1. Mr S is a 76 year old man with neck pain of some 9 months duration. Luckily, most of the discomfort is upper cervical which is only rarely arthritic; his lower cervical spine is a degenerative mess that I've left alone. After seven treatments his pain and stiffness is 50 percent better, and he's happy in the circumstances. He can sleep through the night now and that makes a huge difference.
2. Mr P is 32 year old man with very severe lower back pain radiating to the big toe which is 30 percent numb. He had an episode three weeks ago, took anti inflammatories and was soon better as is typical of the medial disc herniation. But before it healed, after a trivia it came roaring back, much worse. The characteristic crossed sign was evident; sitting in a chair, straightening the right leg provoked severe left back pain and tingling in the leg. He's doing well.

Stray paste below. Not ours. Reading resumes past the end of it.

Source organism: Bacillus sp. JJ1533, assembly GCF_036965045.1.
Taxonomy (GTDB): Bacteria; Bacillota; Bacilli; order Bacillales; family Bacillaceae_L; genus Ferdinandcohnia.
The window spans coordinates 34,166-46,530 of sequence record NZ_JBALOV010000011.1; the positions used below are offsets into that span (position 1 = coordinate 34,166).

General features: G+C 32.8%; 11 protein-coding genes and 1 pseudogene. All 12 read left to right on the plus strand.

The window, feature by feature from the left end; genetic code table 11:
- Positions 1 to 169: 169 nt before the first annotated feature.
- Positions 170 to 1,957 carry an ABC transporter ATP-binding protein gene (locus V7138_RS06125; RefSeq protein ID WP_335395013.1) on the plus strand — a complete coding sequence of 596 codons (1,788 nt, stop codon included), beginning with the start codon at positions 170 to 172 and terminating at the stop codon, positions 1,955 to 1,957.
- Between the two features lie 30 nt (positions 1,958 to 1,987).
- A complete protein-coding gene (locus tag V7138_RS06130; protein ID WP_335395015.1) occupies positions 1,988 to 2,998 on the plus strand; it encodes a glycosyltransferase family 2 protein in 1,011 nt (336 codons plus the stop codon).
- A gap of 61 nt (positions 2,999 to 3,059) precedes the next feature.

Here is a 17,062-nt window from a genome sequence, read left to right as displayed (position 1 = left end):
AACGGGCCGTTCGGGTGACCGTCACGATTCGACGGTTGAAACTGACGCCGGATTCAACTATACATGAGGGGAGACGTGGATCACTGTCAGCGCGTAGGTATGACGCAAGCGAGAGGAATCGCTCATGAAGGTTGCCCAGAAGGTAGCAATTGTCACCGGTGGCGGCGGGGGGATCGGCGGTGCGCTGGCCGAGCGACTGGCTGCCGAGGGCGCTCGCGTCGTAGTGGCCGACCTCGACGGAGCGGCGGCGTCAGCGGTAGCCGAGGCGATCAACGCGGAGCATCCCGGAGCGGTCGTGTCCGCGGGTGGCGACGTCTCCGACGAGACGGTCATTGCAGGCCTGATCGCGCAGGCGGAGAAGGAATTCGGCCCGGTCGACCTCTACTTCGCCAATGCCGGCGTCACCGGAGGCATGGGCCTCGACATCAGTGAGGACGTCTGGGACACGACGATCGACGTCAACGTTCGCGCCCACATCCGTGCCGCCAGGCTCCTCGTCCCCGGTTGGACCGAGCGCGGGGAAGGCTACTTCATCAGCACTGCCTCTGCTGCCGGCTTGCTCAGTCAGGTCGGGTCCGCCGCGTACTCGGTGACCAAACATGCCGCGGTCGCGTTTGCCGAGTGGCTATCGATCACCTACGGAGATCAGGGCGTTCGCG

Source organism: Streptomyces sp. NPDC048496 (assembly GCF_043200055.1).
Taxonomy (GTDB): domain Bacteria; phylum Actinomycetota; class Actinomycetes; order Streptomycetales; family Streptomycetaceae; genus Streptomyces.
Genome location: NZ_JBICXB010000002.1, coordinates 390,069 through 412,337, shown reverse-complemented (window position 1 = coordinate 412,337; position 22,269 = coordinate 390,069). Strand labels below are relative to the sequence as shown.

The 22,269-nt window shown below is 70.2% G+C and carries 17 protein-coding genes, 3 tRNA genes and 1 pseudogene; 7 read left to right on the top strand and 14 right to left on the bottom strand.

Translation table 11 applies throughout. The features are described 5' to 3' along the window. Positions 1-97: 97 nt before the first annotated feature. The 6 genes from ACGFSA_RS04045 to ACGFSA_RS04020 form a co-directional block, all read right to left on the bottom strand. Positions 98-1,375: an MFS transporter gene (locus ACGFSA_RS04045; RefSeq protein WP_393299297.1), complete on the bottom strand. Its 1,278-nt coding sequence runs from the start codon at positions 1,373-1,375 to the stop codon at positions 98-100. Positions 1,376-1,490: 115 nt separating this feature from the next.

3. Severe lower back pain is scary; just ask Mrs P. Just watching her get out of the car I she was in trouble; she had a slipped disc at L4 making her lean towards the opposite side; luckily she had no pain in the leg. Despite family pressure that this was far too severe for a chiropractor, she persevered. Within five days she was standing upright, and after two weeks almost painfree.
Despite a hectic job, she wisely took my advice and stayed home for what I call exercising bed rest.
4. Mr S has had lower back, groin and back of thigh and calf pain for fourth months.
He has a pincer deformity in the hip causing the stabs in the groin, and a degenerative facet causing the sciatica. Both are responding well to chiropractic and he's well pleased; sixty five percent better after three treatments.